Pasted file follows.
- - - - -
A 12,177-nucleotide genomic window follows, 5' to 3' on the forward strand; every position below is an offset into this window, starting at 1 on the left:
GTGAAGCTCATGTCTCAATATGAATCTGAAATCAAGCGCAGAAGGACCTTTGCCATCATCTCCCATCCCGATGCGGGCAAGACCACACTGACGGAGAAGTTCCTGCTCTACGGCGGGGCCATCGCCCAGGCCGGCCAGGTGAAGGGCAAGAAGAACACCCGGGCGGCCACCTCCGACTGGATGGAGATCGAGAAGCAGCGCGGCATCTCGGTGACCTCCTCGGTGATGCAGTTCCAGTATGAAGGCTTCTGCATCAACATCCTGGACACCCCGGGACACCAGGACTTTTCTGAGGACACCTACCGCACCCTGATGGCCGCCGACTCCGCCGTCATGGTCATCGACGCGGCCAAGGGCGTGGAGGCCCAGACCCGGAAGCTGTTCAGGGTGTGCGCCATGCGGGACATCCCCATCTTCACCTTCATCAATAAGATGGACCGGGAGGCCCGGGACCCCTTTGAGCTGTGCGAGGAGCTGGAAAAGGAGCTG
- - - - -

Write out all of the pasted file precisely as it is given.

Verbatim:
A 12,177-nucleotide genomic window follows, 5' to 3' on the forward strand; every position below is an offset into this window, starting at 1 on the left:
GTGAAGCTCATGTCTCAATATGAATCTGAAATCAAGCGCAGAAGGACCTTTGCCATCATCTCCCATCCCGATGCGGGCAAGACCACACTGACGGAGAAGTTCCTGCTCTACGGCGGGGCCATCGCCCAGGCCGGCCAGGTGAAGGGCAAGAAGAACACCCGGGCGGCCACCTCCGACTGGATGGAGATCGAGAAGCAGCGCGGCATCTCGGTGACCTCCTCGGTGATGCAGTTCCAGTATGAAGGCTTCTGCATCAACATCCTGGACACCCCGGGACACCAGGACTTTTCTGAGGACACCTACCGCACCCTGATGGCCGCCGACTCCGCCGTCATGGTCATCGACGCGGCCAAGGGCGTGGAGGCCCAGACCCGGAAGCTGTTCAGGGTGTGCGCCATGCGGGACATCCCCATCTTCACCTTCATCAATAAGATGGACCGGGAGGCCCGGGACCCCTTTGAGCTGTGCGAGGAGCTGGAAAAGGAGCTG